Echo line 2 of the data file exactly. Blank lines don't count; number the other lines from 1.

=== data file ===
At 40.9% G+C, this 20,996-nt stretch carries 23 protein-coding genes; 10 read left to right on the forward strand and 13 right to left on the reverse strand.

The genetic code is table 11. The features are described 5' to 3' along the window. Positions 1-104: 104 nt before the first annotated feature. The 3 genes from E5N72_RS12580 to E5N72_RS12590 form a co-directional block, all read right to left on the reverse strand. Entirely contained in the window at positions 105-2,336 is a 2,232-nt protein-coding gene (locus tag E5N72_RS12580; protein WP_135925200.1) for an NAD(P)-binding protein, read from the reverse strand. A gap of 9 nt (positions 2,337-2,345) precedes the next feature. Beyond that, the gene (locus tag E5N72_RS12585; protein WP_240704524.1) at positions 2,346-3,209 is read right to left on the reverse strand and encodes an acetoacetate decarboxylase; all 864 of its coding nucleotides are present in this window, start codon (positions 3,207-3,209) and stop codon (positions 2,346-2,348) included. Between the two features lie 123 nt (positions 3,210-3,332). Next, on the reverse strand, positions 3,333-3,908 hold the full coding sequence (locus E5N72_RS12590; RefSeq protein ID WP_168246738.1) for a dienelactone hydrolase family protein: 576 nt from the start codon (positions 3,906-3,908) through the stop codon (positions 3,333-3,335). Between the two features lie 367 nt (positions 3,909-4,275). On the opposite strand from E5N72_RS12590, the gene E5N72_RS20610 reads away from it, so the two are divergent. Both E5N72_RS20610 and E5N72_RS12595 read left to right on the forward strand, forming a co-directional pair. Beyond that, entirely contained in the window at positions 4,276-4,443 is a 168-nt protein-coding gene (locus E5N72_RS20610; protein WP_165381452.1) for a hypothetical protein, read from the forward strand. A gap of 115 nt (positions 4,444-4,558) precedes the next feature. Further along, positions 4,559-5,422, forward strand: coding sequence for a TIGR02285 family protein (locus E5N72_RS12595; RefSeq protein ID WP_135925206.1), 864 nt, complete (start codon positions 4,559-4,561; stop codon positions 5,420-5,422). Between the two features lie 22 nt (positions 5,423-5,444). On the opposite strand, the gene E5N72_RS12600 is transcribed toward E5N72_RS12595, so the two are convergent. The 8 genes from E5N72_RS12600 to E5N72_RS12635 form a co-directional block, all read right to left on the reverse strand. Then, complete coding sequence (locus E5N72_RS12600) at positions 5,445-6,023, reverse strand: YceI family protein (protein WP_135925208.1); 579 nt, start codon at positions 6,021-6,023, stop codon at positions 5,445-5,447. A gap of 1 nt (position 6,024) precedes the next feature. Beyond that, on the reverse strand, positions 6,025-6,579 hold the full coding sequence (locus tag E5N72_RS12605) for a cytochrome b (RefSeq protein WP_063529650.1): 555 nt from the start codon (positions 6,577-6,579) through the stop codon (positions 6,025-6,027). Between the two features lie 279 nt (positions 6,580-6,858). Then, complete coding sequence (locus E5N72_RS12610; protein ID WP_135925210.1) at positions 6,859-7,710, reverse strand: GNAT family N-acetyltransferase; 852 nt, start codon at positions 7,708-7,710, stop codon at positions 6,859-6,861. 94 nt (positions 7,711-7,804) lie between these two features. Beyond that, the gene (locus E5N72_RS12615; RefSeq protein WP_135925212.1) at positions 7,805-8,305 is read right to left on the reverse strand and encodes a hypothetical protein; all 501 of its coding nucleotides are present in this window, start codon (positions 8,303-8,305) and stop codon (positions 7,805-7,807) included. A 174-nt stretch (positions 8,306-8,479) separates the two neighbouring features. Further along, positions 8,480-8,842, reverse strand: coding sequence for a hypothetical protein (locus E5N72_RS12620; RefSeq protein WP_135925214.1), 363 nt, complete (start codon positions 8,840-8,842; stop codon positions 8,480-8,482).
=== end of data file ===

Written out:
The genetic code is table 11. The features are described 5' to 3' along the window. Positions 1-104: 104 nt before the first annotated feature. The 3 genes from E5N72_RS12580 to E5N72_RS12590 form a co-directional block, all read right to left on the reverse strand. Entirely contained in the window at positions 105-2,336 is a 2,232-nt protein-coding gene (locus tag E5N72_RS12580; protein WP_135925200.1) for an NAD(P)-binding protein, read from the reverse strand. A gap of 9 nt (positions 2,337-2,345) precedes the next feature. Beyond that, the gene (locus tag E5N72_RS12585; protein WP_240704524.1) at positions 2,346-3,209 is read right to left on the reverse strand and encodes an acetoacetate decarboxylase; all 864 of its coding nucleotides are present in this window, start codon (positions 3,207-3,209) and stop codon (positions 2,346-2,348) included. Between the two features lie 123 nt (positions 3,210-3,332). Next, on the reverse strand, positions 3,333-3,908 hold the full coding sequence (locus E5N72_RS12590; RefSeq protein ID WP_168246738.1) for a dienelactone hydrolase family protein: 576 nt from the start codon (positions 3,906-3,908) through the stop codon (positions 3,333-3,335). Between the two features lie 367 nt (positions 3,909-4,275). On the opposite strand from E5N72_RS12590, the gene E5N72_RS20610 reads away from it, so the two are divergent. Both E5N72_RS20610 and E5N72_RS12595 read left to right on the forward strand, forming a co-directional pair. Beyond that, entirely contained in the window at positions 4,276-4,443 is a 168-nt protein-coding gene (locus E5N72_RS20610; protein WP_165381452.1) for a hypothetical protein, read from the forward strand. A gap of 115 nt (positions 4,444-4,558) precedes the next feature. Further along, positions 4,559-5,422, forward strand: coding sequence for a TIGR02285 family protein (locus E5N72_RS12595; RefSeq protein ID WP_135925206.1), 864 nt, complete (start codon positions 4,559-4,561; stop codon positions 5,420-5,422). Between the two features lie 22 nt (positions 5,423-5,444). On the opposite strand, the gene E5N72_RS12600 is transcribed toward E5N72_RS12595, so the two are convergent. The 8 genes from E5N72_RS12600 to E5N72_RS12635 form a co-directional block, all read right to left on the reverse strand. Then, complete coding sequence (locus E5N72_RS12600) at positions 5,445-6,023, reverse strand: YceI family protein (protein WP_135925208.1); 579 nt, start codon at positions 6,021-6,023, stop codon at positions 5,445-5,447. A gap of 1 nt (position 6,024) precedes the next feature. Beyond that, on the reverse strand, positions 6,025-6,579 hold the full coding sequence (locus tag E5N72_RS12605) for a cytochrome b (RefSeq protein WP_063529650.1): 555 nt from the start codon (positions 6,577-6,579) through the stop codon (positions 6,025-6,027). Between the two features lie 279 nt (positions 6,580-6,858). Then, complete coding sequence (locus E5N72_RS12610; protein ID WP_135925210.1) at positions 6,859-7,710, reverse strand: GNAT family N-acetyltransferase; 852 nt, start codon at positions 7,708-7,710, stop codon at positions 6,859-6,861. 94 nt (positions 7,711-7,804) lie between these two features. Beyond that, the gene (locus E5N72_RS12615; RefSeq protein WP_135925212.1) at positions 7,805-8,305 is read right to left on the reverse strand and encodes a hypothetical protein; all 501 of its coding nucleotides are present in this window, start codon (positions 8,303-8,305) and stop codon (positions 7,805-7,807) included. A 174-nt stretch (positions 8,306-8,479) separates the two neighbouring features. Further along, positions 8,480-8,842, reverse strand: coding sequence for a hypothetical protein (locus E5N72_RS12620; RefSeq protein WP_135925214.1), 363 nt, complete (start codon positions 8,840-8,842; stop codon positions 8,480-8,482).